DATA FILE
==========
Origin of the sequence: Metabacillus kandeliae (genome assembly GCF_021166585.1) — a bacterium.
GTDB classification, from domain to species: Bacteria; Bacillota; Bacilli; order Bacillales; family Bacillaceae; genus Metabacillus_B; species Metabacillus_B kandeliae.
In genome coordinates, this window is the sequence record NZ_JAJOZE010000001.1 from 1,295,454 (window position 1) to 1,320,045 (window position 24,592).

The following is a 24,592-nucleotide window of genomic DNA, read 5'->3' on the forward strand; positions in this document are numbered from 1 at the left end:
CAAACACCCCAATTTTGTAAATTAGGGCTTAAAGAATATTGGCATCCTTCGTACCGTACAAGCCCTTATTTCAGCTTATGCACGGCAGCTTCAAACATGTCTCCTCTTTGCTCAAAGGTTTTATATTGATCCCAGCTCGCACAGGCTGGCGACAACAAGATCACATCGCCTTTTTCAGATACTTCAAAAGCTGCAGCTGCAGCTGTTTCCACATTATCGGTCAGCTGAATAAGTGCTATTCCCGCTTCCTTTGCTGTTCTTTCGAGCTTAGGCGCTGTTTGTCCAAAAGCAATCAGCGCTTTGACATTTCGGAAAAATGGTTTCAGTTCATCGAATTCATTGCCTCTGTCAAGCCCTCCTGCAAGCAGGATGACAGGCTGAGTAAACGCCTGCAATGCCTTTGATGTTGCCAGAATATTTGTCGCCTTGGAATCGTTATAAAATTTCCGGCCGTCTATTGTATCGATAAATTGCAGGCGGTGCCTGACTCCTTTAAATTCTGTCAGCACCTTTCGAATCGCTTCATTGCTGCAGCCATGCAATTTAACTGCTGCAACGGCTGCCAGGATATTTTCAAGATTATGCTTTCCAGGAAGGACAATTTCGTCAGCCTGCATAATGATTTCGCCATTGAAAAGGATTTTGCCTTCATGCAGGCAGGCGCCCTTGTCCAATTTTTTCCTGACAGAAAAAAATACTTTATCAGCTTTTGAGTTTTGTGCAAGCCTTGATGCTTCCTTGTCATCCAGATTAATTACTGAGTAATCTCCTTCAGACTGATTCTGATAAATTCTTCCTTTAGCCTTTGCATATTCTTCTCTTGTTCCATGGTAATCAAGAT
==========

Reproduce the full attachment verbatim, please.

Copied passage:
Origin of the sequence: Metabacillus kandeliae (genome assembly GCF_021166585.1) — a bacterium.
GTDB classification, from domain to species: Bacteria; Bacillota; Bacilli; order Bacillales; family Bacillaceae; genus Metabacillus_B; species Metabacillus_B kandeliae.
In genome coordinates, this window is the sequence record NZ_JAJOZE010000001.1 from 1,295,454 (window position 1) to 1,320,045 (window position 24,592).

The following is a 24,592-nucleotide window of genomic DNA, read 5'->3' on the forward strand; positions in this document are numbered from 1 at the left end:
CAAACACCCCAATTTTGTAAATTAGGGCTTAAAGAATATTGGCATCCTTCGTACCGTACAAGCCCTTATTTCAGCTTATGCACGGCAGCTTCAAACATGTCTCCTCTTTGCTCAAAGGTTTTATATTGATCCCAGCTCGCACAGGCTGGCGACAACAAGATCACATCGCCTTTTTCAGATACTTCAAAAGCTGCAGCTGCAGCTGTTTCCACATTATCGGTCAGCTGAATAAGTGCTATTCCCGCTTCCTTTGCTGTTCTTTCGAGCTTAGGCGCTGTTTGTCCAAAAGCAATCAGCGCTTTGACATTTCGGAAAAATGGTTTCAGTTCATCGAATTCATTGCCTCTGTCAAGCCCTCCTGCAAGCAGGATGACAGGCTGAGTAAACGCCTGCAATGCCTTTGATGTTGCCAGAATATTTGTCGCCTTGGAATCGTTATAAAATTTCCGGCCGTCTATTGTATCGATAAATTGCAGGCGGTGCCTGACTCCTTTAAATTCTGTCAGCACCTTTCGAATCGCTTCATTGCTGCAGCCATGCAATTTAACTGCTGCAACGGCTGCCAGGATATTTTCAAGATTATGCTTTCCAGGAAGGACAATTTCGTCAGCCTGCATAATGATTTCGCCATTGAAAAGGATTTTGCCTTCATGCAGGCAGGCGCCCTTGTCCAATTTTTTCCTGACAGAAAAAAATACTTTATCAGCTTTTGAGTTTTGTGCAAGCCTTGATGCTTCCTTGTCATCCAGATTAATTACTGAGTAATCTCCTTCAGACTGATTCTGATAAATTCTTCCTTTAGCCTTTGCATATTCTTCTCTTGTTCCATGGTAATCAAGAT